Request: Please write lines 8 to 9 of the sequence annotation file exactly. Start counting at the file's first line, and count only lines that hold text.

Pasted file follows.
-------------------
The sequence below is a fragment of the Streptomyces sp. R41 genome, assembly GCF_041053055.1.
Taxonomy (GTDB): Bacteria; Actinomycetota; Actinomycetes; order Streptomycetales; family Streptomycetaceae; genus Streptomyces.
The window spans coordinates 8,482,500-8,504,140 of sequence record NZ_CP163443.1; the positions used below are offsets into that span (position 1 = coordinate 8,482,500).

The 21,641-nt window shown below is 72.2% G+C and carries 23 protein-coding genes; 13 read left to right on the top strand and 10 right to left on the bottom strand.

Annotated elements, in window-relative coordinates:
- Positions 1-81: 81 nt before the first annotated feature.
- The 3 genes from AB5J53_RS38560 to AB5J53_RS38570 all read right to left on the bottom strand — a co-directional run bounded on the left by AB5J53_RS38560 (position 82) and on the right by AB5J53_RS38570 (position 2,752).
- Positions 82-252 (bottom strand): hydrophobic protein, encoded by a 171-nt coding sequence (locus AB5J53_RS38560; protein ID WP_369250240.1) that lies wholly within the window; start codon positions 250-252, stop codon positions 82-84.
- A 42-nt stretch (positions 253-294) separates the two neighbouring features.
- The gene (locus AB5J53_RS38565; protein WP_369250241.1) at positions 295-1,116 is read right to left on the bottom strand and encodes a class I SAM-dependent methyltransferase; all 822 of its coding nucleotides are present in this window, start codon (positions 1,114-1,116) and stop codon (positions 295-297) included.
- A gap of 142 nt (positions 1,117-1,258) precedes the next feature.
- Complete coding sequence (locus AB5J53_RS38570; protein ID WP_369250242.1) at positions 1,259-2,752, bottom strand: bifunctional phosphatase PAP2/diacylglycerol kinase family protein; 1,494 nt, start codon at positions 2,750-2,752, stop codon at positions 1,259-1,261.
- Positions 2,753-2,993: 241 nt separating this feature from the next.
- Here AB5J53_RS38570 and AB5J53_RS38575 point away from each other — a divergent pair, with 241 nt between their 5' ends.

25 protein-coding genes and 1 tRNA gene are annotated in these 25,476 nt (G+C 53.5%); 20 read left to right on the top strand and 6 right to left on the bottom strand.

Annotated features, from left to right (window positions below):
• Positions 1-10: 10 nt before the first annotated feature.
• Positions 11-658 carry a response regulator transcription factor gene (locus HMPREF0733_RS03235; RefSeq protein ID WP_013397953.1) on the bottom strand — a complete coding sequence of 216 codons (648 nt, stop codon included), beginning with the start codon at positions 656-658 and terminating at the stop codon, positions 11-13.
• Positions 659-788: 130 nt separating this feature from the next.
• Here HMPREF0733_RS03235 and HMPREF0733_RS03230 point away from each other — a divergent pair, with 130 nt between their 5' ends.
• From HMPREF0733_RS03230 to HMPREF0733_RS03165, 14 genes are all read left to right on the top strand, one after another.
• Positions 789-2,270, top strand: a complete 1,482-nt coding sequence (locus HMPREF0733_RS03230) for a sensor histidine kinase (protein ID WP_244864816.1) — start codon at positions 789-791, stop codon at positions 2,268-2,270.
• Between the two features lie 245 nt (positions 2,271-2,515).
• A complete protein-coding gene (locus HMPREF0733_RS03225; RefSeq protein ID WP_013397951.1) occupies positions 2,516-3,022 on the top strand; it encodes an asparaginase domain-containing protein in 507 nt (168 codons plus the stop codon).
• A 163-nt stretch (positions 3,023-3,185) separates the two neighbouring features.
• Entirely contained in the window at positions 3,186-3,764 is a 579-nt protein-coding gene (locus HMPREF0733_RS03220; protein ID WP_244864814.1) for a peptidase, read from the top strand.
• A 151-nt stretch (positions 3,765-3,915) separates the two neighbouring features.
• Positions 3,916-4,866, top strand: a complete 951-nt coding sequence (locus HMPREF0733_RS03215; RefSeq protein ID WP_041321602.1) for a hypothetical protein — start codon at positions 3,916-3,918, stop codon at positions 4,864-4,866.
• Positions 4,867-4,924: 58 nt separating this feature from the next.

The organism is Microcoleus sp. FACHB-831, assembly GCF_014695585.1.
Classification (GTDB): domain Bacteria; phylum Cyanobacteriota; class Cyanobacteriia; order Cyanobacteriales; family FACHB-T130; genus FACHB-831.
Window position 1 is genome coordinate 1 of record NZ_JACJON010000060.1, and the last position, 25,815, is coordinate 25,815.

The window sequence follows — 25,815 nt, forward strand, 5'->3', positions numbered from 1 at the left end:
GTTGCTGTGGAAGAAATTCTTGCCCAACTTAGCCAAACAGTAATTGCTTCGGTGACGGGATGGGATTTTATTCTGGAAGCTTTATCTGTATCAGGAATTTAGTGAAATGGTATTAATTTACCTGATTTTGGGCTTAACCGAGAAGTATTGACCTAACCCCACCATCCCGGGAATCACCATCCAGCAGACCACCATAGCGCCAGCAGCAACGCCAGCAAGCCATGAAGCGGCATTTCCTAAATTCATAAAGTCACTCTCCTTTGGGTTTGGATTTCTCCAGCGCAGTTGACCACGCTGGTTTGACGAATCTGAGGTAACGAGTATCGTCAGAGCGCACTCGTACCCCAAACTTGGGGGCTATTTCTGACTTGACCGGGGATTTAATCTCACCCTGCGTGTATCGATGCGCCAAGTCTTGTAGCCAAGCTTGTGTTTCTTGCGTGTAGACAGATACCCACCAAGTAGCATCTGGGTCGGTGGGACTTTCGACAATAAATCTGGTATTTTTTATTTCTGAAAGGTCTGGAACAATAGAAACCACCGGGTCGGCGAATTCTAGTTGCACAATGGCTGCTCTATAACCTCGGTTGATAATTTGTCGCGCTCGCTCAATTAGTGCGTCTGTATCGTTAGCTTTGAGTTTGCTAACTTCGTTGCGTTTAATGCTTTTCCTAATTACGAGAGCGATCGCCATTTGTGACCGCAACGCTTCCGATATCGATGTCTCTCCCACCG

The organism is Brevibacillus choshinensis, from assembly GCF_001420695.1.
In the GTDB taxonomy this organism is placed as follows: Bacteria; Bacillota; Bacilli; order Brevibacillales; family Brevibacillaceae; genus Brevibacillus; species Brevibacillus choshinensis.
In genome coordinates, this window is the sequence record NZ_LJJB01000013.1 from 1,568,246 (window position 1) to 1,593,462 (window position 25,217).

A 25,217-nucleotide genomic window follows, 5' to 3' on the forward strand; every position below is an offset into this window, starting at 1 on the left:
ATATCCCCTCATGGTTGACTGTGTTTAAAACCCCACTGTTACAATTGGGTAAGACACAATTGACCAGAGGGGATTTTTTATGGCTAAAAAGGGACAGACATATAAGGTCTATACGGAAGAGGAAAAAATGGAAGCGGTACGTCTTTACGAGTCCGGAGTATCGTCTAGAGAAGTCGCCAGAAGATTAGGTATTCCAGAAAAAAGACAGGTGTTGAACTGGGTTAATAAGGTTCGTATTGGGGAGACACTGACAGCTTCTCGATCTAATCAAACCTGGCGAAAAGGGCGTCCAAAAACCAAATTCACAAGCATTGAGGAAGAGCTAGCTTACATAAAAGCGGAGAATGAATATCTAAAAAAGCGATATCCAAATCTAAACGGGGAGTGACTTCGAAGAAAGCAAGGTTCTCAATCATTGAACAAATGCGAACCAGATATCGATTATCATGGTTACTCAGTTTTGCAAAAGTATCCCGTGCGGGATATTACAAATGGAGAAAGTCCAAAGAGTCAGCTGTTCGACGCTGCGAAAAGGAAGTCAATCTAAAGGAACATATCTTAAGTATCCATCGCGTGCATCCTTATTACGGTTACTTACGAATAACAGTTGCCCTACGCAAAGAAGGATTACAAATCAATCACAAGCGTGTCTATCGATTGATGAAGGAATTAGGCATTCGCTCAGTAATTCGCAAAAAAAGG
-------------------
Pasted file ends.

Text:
- Positions 82-252 (bottom strand): hydrophobic protein, encoded by a 171-nt coding sequence (locus AB5J53_RS38560; protein ID WP_369250240.1) that lies wholly within the window; start codon positions 250-252, stop codon positions 82-84.
- A 42-nt stretch (positions 253-294) separates the two neighbouring features.